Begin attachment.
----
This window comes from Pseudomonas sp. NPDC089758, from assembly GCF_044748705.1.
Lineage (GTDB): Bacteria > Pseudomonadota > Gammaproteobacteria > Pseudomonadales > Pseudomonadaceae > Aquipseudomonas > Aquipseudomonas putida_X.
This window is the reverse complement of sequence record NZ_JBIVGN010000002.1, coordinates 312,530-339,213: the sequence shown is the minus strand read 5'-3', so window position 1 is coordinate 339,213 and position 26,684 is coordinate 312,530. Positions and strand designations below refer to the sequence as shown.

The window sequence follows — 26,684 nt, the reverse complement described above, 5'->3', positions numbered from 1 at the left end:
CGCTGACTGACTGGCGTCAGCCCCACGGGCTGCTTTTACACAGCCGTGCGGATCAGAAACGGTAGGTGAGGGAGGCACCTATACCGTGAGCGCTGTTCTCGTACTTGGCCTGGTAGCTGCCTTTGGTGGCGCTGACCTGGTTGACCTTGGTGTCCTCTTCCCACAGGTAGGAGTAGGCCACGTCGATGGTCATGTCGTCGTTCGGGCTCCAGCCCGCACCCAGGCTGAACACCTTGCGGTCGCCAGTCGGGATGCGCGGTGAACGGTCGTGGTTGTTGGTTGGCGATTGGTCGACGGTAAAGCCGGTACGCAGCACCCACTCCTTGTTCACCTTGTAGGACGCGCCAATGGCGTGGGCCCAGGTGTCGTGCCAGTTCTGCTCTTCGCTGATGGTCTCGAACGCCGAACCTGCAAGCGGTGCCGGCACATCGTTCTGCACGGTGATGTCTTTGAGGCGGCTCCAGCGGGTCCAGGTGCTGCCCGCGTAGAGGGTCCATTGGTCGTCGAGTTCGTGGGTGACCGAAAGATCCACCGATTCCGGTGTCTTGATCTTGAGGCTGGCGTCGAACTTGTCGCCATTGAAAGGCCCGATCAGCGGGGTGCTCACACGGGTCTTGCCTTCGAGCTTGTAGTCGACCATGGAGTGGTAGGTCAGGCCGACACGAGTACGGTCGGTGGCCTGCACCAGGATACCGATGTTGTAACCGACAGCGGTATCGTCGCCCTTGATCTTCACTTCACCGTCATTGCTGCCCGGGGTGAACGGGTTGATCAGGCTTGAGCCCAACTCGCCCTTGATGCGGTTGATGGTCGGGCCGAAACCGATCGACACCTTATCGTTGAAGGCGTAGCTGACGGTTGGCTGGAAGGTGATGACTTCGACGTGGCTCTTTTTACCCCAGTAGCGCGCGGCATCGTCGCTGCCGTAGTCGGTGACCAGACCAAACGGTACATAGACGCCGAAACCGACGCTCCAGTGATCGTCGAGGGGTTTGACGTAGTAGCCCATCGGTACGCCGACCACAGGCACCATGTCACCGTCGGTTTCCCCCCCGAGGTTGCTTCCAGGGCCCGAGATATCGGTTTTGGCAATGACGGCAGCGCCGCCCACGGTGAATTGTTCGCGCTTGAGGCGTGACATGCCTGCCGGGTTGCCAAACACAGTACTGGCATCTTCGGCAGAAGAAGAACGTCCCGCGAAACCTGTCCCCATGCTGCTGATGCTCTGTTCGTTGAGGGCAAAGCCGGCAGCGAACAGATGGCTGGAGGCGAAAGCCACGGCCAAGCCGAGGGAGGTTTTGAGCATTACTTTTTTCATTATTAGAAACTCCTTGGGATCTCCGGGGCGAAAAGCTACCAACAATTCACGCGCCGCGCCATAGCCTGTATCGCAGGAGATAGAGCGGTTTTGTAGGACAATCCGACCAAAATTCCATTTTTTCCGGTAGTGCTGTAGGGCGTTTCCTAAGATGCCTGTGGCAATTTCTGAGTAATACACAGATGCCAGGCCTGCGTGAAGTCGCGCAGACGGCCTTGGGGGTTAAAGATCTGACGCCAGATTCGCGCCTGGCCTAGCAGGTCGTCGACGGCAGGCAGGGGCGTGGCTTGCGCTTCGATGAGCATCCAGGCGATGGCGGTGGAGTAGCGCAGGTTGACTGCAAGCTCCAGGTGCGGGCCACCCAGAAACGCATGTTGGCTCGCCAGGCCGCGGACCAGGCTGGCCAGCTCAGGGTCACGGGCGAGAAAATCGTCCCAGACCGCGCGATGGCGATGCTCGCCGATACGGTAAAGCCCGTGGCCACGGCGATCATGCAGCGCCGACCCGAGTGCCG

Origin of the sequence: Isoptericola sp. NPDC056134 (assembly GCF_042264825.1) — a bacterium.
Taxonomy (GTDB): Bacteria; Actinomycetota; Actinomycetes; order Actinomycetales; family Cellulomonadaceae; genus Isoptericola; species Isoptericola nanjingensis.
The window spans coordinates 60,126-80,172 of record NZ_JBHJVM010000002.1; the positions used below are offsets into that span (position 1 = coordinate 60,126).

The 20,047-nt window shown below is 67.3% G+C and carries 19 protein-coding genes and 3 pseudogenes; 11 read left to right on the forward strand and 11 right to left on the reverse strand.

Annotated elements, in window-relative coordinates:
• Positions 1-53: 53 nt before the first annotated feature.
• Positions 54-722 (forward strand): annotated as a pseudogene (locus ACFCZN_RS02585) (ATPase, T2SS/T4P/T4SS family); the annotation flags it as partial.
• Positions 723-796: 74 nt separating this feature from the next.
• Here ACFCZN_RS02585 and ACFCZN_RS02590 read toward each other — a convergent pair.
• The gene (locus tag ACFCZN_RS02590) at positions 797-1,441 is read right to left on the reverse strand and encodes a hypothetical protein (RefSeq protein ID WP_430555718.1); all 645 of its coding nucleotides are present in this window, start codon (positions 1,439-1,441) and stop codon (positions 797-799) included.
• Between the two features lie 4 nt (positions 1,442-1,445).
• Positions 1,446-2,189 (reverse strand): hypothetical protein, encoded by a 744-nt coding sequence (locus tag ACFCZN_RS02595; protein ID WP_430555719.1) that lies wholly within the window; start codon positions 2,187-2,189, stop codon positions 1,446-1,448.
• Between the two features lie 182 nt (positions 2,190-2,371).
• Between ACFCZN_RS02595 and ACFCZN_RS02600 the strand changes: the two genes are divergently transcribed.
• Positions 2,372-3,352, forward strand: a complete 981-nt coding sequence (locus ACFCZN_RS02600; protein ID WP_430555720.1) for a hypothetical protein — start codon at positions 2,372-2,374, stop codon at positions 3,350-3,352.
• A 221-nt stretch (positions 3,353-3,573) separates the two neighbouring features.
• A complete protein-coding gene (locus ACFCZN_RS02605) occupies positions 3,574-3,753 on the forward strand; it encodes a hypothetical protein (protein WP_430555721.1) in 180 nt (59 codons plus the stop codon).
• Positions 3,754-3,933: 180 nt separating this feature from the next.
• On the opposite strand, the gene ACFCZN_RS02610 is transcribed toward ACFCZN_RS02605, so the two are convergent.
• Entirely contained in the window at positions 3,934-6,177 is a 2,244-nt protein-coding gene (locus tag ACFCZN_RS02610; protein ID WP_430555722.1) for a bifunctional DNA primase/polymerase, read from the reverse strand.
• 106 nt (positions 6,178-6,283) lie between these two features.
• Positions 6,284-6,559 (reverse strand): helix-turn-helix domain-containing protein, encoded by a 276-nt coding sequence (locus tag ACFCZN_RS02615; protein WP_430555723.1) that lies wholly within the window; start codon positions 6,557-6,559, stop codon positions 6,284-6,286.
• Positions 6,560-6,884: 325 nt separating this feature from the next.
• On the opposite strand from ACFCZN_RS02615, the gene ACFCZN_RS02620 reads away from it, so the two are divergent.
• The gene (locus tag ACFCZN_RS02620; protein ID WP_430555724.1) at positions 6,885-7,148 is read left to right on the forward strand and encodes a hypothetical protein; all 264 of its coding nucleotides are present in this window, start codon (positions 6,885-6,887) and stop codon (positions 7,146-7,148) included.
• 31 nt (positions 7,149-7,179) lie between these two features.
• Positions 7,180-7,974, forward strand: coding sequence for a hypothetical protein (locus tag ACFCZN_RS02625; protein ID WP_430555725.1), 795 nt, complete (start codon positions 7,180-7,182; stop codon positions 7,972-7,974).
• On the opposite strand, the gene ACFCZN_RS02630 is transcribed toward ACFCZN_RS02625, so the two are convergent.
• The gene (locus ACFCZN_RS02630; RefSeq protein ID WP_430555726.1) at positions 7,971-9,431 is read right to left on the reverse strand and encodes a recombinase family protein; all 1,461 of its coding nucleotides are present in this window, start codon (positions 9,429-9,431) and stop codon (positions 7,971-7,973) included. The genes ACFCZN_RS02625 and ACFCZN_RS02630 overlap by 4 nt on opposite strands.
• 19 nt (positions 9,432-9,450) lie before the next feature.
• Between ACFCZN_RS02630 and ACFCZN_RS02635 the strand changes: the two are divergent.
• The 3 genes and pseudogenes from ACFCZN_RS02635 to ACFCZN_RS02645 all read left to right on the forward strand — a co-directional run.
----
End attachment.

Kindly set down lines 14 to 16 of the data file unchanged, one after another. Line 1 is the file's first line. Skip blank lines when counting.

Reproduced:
• Here ACFCZN_RS02585 and ACFCZN_RS02590 read toward each other — a convergent pair.
• The gene (locus tag ACFCZN_RS02590) at positions 797-1,441 is read right to left on the reverse strand and encodes a hypothetical protein (RefSeq protein ID WP_430555718.1); all 645 of its coding nucleotides are present in this window, start codon (positions 1,439-1,441) and stop codon (positions 797-799) included.
• Between the two features lie 4 nt (positions 1,442-1,445).